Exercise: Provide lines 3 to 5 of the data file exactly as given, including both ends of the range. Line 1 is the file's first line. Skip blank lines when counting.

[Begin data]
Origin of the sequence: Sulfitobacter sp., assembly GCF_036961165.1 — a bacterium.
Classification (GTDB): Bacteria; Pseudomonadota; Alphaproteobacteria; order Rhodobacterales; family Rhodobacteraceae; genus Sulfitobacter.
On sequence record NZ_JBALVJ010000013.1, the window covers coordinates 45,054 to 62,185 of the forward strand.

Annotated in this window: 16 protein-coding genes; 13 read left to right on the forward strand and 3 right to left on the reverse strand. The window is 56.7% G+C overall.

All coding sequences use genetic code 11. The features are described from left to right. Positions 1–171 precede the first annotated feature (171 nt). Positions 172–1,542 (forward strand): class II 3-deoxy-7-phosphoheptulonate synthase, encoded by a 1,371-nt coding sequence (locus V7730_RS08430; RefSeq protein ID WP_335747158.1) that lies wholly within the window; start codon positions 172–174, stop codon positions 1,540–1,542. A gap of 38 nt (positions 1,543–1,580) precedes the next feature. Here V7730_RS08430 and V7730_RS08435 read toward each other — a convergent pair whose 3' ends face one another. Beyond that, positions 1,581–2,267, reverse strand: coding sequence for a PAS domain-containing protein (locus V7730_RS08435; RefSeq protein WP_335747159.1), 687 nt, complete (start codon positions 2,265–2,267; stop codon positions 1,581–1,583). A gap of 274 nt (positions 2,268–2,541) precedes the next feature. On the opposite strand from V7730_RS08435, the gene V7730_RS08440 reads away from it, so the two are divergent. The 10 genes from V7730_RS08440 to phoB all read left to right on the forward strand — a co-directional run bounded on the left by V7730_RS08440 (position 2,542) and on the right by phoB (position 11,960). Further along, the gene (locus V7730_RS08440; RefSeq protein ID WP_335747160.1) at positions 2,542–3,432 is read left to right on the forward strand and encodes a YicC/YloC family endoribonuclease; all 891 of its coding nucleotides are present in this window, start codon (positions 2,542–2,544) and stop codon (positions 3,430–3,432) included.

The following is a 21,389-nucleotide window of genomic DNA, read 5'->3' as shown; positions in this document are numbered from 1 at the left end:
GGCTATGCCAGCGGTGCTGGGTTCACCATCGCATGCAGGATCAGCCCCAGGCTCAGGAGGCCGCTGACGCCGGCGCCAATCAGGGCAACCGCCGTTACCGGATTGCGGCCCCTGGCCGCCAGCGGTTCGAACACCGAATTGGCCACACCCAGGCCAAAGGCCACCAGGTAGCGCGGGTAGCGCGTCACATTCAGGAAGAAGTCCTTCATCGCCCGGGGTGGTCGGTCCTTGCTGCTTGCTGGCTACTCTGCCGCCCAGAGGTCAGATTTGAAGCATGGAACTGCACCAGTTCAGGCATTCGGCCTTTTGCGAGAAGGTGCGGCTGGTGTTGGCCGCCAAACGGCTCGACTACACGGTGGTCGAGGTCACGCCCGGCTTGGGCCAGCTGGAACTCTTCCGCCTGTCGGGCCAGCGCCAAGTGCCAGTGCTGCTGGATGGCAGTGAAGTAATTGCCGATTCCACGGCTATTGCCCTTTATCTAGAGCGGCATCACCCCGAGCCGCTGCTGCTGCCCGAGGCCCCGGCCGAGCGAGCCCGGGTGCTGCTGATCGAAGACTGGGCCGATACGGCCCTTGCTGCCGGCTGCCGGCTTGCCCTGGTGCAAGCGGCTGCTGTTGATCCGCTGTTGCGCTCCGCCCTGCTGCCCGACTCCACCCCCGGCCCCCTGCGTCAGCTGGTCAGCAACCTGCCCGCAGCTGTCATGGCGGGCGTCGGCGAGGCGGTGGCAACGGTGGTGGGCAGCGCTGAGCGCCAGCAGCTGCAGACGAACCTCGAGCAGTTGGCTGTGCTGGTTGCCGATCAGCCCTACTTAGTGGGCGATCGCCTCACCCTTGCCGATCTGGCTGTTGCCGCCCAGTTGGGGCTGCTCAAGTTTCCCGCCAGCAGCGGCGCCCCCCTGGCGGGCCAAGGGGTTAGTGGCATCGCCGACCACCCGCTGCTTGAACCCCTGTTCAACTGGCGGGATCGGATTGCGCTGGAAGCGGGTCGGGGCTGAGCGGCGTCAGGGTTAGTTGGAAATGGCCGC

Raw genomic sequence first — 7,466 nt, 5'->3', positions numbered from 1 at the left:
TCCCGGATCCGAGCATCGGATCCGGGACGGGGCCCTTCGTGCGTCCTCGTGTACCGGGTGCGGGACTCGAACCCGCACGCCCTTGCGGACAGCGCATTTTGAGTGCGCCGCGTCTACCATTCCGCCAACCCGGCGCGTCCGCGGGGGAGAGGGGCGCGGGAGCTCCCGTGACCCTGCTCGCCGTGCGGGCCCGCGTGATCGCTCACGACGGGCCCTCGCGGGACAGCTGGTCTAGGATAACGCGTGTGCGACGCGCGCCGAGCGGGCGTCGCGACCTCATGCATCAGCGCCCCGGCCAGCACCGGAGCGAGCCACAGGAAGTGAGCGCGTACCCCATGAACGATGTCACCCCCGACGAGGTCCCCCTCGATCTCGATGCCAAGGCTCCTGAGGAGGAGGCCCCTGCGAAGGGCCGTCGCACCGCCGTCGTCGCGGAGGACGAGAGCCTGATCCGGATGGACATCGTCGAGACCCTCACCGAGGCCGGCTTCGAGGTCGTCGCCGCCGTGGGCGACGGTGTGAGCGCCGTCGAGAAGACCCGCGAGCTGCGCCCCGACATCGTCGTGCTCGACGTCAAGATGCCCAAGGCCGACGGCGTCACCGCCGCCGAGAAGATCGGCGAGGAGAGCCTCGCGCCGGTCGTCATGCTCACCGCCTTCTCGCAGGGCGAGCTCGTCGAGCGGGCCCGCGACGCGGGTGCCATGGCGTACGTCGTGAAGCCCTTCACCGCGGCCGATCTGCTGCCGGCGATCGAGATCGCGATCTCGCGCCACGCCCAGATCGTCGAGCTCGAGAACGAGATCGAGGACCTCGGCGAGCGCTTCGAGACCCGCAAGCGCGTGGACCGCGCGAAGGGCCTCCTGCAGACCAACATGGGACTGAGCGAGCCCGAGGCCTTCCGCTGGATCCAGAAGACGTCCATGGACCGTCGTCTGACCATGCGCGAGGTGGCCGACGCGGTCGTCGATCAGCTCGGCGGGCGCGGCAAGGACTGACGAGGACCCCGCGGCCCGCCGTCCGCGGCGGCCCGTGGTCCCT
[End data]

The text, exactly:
On sequence record NZ_JBALVJ010000013.1, the window covers coordinates 45,054 to 62,185 of the forward strand.

Annotated in this window: 16 protein-coding genes; 13 read left to right on the forward strand and 3 right to left on the reverse strand. The window is 56.7% G+C overall.

All coding sequences use genetic code 11. The features are described from left to right. Positions 1–171 precede the first annotated feature (171 nt). Positions 172–1,542 (forward strand): class II 3-deoxy-7-phosphoheptulonate synthase, encoded by a 1,371-nt coding sequence (locus V7730_RS08430; RefSeq protein ID WP_335747158.1) that lies wholly within the window; start codon positions 172–174, stop codon positions 1,540–1,542. A gap of 38 nt (positions 1,543–1,580) precedes the next feature. Here V7730_RS08430 and V7730_RS08435 read toward each other — a convergent pair whose 3' ends face one another. Beyond that, positions 1,581–2,267, reverse strand: coding sequence for a PAS domain-containing protein (locus V7730_RS08435; RefSeq protein WP_335747159.1), 687 nt, complete (start codon positions 2,265–2,267; stop codon positions 1,581–1,583). A gap of 274 nt (positions 2,268–2,541) precedes the next feature. On the opposite strand from V7730_RS08435, the gene V7730_RS08440 reads away from it, so the two are divergent. The 10 genes from V7730_RS08440 to phoB all read left to right on the forward strand — a co-directional run bounded on the left by V7730_RS08440 (position 2,542) and on the right by phoB (position 11,960). Further along, the gene (locus V7730_RS08440; RefSeq protein ID WP_335747160.1) at positions 2,542–3,432 is read left to right on the forward strand and encodes a YicC/YloC family endoribonuclease; all 891 of its coding nucleotides are present in this window, start codon (positions 2,542–2,544) and stop codon (positions 3,430–3,432) included.